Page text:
When it comes to adopting Internet business solutions, Canada’s small and medium-sized enterprises – key drivers of the economy – are falling behind their international counterparts, warns the Canadian e-Business Initiative (CeBI), a private-sector-led group focussed on advancing Canada’s e-business usage.
Two recent CeBI studies found that while Canadian SMEs in leading sectors such as financial services and communications are adopting e-business aggressively, many of the same-sized firms in the retail, wholesale and manufacturing sectors are not moving beyond basic technologies such as e-mail and Internet use.
According to The Economist Intelligence Unit’s e-Readiness Rankings, Canada placed fourth out of 64 countries in electronic commerce in 2001; by 2002, we were ninth; and by 2004 we had fallen to eleventh place.
“Canada must work to address these weaknesses, which are holding us back from creating a more dynamic and productive digital economy,” said Terry Walsh, president of Cisco Systems Canada and co-chair of CeBI.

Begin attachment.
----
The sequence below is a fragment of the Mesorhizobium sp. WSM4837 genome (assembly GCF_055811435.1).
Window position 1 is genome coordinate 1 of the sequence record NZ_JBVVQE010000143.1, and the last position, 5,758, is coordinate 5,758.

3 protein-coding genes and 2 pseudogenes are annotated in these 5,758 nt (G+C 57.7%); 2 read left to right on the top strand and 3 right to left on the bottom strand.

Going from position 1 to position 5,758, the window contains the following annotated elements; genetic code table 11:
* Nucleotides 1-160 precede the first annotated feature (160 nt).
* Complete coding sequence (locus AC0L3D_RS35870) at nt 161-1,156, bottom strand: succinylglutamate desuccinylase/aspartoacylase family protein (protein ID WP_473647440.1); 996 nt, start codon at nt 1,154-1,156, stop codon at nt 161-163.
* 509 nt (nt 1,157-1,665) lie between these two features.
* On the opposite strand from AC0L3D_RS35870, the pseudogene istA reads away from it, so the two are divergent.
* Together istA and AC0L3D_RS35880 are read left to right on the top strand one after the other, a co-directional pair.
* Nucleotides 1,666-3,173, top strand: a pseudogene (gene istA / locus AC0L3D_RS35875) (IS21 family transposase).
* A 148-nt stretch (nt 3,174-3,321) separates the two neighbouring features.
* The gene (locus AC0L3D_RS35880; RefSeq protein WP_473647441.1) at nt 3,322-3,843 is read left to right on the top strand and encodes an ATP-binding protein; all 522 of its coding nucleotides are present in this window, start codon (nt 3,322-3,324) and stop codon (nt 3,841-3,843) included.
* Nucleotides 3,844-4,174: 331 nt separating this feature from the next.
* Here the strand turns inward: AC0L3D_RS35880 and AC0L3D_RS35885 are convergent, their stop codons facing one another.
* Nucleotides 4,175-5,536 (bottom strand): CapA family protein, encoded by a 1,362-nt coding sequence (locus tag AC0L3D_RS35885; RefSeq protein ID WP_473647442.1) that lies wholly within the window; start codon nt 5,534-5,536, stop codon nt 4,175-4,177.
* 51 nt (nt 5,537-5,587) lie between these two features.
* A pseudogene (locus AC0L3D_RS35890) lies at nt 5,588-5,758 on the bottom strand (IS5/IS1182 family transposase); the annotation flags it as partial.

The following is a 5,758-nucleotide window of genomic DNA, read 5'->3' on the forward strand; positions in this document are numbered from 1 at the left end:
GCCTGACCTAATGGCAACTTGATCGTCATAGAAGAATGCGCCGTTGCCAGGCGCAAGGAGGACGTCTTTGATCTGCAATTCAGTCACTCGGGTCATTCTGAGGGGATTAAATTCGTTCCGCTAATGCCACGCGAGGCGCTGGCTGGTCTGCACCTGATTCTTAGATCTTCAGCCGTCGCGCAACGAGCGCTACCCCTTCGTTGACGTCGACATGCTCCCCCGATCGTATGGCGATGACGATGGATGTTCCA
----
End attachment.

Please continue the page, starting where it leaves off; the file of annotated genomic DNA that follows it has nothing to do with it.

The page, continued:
In order for Canada to reclaim its position as a leading global e-economy, CeBI believes a concerted effort by government, private sector leaders and academia is required. It advocates that The Government of Canada pursue a strategic plan to stimulate e-business adoption amongst SMEs, which could include annual sectoral benchmarks, industry roadmaps and coordinated and consistent leadership to build awareness.
The group also believes that the federal government should “…clarify and review marketplace rules to facilitate long-term economic growth. All opportunities should be taken to support and communicate Canada’s technological know-how to key investors and trading partners.” Copies of the reports can be downloaded at http://www.cebi.ca.